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What the Consortium Means for Students

The premise underlying many of the Project activities is that instruction today is too narrowly focused on the subject of an individual course or the point of view of a particular discipline. The scientific and business workplace today is characterized by multidisciplinary thinking that draws on the paradigms and problem-solving strategies of many different disciplines. Many business groups value physicists, mathematicians and engineers for their common training in quantitative problem-solving. It is as if faculty in these different disciplines see themselves as specialists in Bach or Tchaikovsky or jazz, while the world wants broadly trained musicians.

Pedagogical innovation requires faculty to question established practices and to learn to be effective with new modes of instruction and of student learning. There are related responsibilities for students as well. The Consortium seeks to help students

  • become more active participants in their education,
  • write about what they are learning, and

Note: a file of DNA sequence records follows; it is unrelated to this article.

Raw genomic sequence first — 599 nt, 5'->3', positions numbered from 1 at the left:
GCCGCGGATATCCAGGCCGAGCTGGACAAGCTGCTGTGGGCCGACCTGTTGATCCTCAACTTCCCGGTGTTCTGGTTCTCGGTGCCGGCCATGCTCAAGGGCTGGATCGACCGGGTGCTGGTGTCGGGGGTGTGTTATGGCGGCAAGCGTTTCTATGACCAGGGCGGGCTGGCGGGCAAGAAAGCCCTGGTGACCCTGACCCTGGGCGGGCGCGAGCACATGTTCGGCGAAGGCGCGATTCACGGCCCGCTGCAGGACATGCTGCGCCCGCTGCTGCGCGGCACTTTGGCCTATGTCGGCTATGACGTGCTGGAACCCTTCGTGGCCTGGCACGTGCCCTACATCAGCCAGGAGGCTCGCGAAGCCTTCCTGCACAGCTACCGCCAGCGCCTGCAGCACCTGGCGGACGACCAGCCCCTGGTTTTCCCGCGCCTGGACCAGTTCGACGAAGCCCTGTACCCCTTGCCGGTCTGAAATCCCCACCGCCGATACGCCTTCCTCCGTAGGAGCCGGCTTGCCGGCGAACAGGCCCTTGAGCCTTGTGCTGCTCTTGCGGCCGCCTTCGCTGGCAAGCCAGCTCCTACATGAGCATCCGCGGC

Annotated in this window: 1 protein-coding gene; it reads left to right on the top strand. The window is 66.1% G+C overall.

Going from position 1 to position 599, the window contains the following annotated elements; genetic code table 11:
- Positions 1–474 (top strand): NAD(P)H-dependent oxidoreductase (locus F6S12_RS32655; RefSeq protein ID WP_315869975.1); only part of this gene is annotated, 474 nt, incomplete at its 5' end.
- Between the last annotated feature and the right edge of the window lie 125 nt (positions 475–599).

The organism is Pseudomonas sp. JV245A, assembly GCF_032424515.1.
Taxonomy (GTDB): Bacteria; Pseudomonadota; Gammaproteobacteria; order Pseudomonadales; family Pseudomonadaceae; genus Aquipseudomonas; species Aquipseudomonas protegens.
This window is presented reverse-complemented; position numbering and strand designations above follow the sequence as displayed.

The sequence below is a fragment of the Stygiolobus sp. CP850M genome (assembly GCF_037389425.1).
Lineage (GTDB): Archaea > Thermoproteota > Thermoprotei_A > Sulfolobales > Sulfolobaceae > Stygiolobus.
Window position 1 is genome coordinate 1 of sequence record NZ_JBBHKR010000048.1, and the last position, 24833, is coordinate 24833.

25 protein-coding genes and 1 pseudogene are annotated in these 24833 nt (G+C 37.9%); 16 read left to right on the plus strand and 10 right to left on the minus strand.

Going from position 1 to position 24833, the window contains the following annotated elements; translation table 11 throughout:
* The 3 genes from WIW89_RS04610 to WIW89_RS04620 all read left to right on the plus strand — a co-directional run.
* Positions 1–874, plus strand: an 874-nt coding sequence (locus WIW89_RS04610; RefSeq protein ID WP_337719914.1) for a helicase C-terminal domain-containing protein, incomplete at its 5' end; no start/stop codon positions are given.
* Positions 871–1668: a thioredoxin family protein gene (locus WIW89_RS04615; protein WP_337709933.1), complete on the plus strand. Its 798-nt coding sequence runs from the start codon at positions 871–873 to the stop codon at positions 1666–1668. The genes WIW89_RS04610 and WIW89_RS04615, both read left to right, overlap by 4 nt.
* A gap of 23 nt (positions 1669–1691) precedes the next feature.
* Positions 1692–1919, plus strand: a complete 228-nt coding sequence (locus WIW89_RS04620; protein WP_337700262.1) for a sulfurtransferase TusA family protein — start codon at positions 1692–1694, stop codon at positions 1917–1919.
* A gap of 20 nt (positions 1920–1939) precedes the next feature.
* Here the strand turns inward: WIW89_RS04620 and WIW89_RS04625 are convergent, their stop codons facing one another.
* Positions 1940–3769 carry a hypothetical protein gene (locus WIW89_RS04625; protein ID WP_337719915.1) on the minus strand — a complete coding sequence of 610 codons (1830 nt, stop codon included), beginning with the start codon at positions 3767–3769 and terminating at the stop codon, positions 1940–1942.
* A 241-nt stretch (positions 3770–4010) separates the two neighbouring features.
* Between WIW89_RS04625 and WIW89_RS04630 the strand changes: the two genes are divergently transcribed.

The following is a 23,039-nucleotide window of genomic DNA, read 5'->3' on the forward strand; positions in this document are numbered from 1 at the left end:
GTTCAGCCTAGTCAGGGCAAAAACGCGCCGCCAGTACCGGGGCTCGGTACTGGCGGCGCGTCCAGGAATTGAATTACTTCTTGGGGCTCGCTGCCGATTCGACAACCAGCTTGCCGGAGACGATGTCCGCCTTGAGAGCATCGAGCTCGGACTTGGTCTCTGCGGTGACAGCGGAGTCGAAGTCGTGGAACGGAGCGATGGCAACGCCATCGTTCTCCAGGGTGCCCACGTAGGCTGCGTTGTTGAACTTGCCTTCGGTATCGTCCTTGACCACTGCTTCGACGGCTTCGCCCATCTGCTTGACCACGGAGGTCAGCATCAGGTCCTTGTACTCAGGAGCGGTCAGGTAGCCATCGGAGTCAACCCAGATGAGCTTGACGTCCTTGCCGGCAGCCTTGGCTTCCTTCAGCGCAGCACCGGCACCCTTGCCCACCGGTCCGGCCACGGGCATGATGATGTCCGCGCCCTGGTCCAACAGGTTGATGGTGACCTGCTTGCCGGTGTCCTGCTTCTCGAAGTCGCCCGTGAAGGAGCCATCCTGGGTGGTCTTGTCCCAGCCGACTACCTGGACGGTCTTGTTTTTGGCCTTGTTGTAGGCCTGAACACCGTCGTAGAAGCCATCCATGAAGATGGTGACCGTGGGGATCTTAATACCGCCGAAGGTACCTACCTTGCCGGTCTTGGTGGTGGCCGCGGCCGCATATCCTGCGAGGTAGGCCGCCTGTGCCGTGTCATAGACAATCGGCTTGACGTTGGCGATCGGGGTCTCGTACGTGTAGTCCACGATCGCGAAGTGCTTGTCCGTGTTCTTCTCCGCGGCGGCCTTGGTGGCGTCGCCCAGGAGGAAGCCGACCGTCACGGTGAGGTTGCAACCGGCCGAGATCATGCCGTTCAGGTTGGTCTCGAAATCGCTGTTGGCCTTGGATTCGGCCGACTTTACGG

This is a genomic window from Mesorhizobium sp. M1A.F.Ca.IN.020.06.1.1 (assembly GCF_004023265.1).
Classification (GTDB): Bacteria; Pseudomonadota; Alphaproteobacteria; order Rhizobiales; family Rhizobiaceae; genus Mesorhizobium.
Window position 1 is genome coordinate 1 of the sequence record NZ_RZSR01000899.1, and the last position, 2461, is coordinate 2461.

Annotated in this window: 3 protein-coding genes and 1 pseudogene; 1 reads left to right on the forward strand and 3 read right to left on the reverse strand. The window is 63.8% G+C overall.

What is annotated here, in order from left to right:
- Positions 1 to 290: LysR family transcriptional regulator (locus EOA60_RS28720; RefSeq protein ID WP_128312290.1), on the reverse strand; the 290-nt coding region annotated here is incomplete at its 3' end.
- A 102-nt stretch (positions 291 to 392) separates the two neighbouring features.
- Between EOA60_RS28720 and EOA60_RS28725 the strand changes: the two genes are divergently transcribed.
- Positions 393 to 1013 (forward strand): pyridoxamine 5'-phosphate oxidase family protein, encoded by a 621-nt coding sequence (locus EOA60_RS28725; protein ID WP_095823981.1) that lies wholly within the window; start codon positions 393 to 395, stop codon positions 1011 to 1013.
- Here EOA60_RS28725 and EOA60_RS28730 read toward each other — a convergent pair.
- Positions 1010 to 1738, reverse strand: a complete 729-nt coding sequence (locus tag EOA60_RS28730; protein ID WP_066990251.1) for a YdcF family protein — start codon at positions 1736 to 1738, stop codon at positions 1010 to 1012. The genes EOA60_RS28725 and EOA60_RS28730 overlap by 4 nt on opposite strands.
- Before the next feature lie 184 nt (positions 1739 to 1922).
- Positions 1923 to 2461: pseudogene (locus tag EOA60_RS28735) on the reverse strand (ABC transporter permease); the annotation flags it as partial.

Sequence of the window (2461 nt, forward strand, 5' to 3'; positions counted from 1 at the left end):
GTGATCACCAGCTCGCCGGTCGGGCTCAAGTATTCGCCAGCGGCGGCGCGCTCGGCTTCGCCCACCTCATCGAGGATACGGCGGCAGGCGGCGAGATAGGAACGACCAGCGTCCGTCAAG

• learn to work effectively in teams.
The model of interconnected learning supported through the activities of the Long Island Consortium provides a natural framework within which to group the many individual changes in teaching, curriculum and technology that face faculty and students.

Some examples of such Consortium Projects include:

The Consortium seeks to have faculty in mathematics, the social sciences and business replace their disciplinary versions of introductory statistics with a jointly taught, unified course illustrating their diverse needs for statistical analysis.

Development of a new course on the mathematics of fairness designed to be taught with group learning activities and extensive writing assignments. One of the goals of the course will be to enable students to read the newspaper in a manner which alerts them to the underlying fairness and equity issues, and to make them aware of the mathematical ideas that will allow them to study such fairness issues.

Instructional innovation in the 1000-student general introductory chemistry course at Stony Brook. Formerly devoted to answering questions or working problems, the recitation sessions have now become workshops where the students work in cooperative learning groups on specially designed lessons.

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The Long Island Consortium is sponsored by the NSF Initiative: Mathematical Sciences and Their Application Throughout the Curriculum, DUE #9555142. The original NSF proposal can be accessed by clicking here.

Last updated October 7, 1997. Please direct comments or suggestions to Webmaster@licil.org